Arkadii Gelman was born in 1921 in Kamyanets-Podilskyy. His father, also born in Kamyanets-Podilskyy, was a locksmith and his mother, who was born in Kitaygorod, was a homemaker. He had three siblings: two brothers and one sister. Before the war, he went to a Yiddish school and worked together with his father as a locksmith. He served in the Red Army during the Second World War, and fought in the Battle of Berlin. After the war, he worked as a cattle dealer.

Other Interviews:

Craftsmen and Merchants
Sabbath and Poverty


Kamyanets-Podilskyy, Ukraine

Occasionally, Avrom Gelman's mother was able to make challah on Shabes. He recalls that before she baked the challah, she would cut off a small piece and throw it in the oven. This tradition -- of separating a piece of dough from bread about to be baked -- is a Biblical commandment for Jewish women. In times of the Temple, the separated bread was consecrated for use by Kohanim (priests), but today it is just discarded or burned.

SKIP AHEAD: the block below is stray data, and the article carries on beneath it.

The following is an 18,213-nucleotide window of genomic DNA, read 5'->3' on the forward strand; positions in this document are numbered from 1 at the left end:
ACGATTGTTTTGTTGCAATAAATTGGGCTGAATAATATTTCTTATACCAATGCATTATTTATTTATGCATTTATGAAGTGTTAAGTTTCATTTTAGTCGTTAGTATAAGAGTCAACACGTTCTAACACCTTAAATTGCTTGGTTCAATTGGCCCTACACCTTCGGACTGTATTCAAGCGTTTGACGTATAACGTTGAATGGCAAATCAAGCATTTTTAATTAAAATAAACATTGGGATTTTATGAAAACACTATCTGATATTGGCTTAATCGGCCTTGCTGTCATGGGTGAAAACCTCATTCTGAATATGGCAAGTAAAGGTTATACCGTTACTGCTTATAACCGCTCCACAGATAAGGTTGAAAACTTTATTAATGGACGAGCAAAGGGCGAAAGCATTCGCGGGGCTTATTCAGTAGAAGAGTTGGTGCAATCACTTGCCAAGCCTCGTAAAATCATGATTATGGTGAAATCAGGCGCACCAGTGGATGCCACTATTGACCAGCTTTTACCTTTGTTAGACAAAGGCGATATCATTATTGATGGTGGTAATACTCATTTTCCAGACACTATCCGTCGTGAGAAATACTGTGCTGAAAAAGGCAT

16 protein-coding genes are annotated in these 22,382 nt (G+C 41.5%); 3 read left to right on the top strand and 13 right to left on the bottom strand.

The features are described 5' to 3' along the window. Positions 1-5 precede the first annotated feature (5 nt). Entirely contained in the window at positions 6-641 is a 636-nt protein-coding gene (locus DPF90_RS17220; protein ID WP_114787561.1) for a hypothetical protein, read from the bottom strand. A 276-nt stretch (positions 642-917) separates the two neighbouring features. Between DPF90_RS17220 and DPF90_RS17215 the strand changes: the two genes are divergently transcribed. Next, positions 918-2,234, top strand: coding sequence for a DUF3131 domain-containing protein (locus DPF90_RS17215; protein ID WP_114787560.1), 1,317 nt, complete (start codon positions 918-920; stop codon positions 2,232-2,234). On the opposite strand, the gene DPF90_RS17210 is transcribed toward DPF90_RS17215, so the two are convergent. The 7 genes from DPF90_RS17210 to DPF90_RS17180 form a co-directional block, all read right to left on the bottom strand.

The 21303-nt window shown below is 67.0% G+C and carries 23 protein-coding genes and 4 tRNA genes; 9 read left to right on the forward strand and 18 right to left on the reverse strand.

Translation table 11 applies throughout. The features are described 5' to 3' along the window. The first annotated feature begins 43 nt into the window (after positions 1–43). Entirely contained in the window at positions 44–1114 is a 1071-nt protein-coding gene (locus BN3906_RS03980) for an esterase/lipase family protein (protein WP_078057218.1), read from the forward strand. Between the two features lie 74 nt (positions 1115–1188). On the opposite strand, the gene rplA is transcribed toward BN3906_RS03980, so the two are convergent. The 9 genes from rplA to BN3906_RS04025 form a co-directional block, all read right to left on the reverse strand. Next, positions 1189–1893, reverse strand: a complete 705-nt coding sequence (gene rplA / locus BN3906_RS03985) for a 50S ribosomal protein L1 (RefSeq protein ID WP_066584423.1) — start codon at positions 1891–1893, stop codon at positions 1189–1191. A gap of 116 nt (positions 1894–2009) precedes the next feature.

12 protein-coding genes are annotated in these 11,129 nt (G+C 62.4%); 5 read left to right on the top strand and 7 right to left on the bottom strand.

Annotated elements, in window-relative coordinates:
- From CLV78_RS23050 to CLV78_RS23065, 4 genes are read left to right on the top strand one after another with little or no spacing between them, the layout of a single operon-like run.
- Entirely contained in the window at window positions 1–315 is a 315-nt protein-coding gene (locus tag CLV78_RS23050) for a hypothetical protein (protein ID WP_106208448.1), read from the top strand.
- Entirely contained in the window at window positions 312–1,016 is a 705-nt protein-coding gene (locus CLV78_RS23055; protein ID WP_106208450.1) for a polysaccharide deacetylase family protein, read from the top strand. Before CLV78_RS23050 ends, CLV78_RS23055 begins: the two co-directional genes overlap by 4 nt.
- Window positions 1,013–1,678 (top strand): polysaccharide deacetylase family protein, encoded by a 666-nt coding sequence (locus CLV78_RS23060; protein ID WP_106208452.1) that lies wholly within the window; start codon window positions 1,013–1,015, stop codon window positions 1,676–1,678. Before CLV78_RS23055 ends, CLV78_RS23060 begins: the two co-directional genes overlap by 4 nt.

Taking challah was not the only commandment Avrom's mother kept. She would also light the Sabbath candles every Friday night and say prayers over them. Avrom remembers what his mother would pray for: she would speak to G-d in Yiddish, asking for livelihood and health for her family.